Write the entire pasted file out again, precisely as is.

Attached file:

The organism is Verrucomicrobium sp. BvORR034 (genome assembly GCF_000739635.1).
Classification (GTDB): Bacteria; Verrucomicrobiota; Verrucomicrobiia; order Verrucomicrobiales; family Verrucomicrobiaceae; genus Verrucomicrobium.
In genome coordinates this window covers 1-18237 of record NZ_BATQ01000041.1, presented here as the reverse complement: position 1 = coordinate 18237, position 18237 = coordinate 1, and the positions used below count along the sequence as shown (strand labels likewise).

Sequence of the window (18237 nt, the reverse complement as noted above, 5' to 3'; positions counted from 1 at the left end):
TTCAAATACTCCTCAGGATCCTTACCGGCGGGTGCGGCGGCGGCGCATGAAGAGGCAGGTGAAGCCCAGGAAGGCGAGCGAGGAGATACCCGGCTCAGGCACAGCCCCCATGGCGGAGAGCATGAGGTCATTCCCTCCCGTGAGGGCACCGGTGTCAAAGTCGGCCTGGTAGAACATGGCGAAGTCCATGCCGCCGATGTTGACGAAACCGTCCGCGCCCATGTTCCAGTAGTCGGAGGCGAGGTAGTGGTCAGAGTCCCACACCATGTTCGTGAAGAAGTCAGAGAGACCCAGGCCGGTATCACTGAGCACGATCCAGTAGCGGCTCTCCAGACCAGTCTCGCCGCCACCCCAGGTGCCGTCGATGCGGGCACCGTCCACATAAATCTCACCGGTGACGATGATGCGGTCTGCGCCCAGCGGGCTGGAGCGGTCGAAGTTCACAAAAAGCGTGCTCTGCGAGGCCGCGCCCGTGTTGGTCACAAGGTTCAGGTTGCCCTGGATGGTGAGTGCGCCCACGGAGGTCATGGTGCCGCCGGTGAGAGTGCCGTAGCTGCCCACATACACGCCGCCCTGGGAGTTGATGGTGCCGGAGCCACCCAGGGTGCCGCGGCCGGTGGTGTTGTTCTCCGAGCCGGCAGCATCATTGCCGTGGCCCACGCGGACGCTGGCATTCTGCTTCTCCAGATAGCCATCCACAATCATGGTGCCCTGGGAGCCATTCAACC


The organism is Verrucomicrobium sp. BvORR034 (genome assembly GCF_000739635.1).
Classification (GTDB): Bacteria; Verrucomicrobiota; Verrucomicrobiia; order Verrucomicrobiales; family Verrucomicrobiaceae; genus Verrucomicrobium.
In genome coordinates this window covers 1-18237 of record NZ_BATQ01000041.1, presented here as the reverse complement: position 1 = coordinate 18237, position 18237 = coordinate 1, and the positions used below count along the sequence as shown (strand labels likewise).

Sequence of the window (18237 nt, the reverse complement as noted above, 5' to 3'; positions counted from 1 at the left end):
TTCAAATACTCCTCAGGATCCTTACCGGCGGGTGCGGCGGCGGCGCATGAAGAGGCAGGTGAAGCCCAGGAAGGCGAGCGAGGAGATACCCGGCTCAGGCACAGCCCCCATGGCGGAGAGCATGAGGTCATTCCCTCCCGTGAGGGCACCGGTGTCAAAGTCGGCCTGGTAGAACATGGCGAAGTCCATGCCGCCGATGTTGACGAAACCGTCCGCGCCCATGTTCCAGTAGTCGGAGGCGAGGTAGTGGTCAGAGTCCCACACCATGTTCGTGAAGAAGTCAGAGAGACCCAGGCCGGTATCACTGAGCACGATCCAGTAGCGGCTCTCCAGACCAGTCTCGCCGCCACCCCAGGTGCCGTCGATGCGGGCACCGTCCACATAAATCTCACCGGTGACGATGATGCGGTCTGCGCCCAGCGGGCTGGAGCGGTCGAAGTTCACAAAAAGCGTGCTCTGCGAGGCCGCGCCCGTGTTGGTCACAAGGTTCAGGTTGCCCTGGATGGTGAGTGCGCCCACGGAGGTCATGGTGCCGCCGGTGAGAGTGCCGTAGCTGCCCACATACACGCCGCCCTGGGAGTTGATGGTGCCGGAGCCACCCAGGGTGCCGCGGCCGGTGGTGTTGTTCTCCGAGCCGGCAGCATCATTGCCGTGGCCCACGCGGACGCTGGCATTCTGCTTCTCCAGATAGCCATCCACAATCATGGTGCCCTGGGAGCCATTCAACC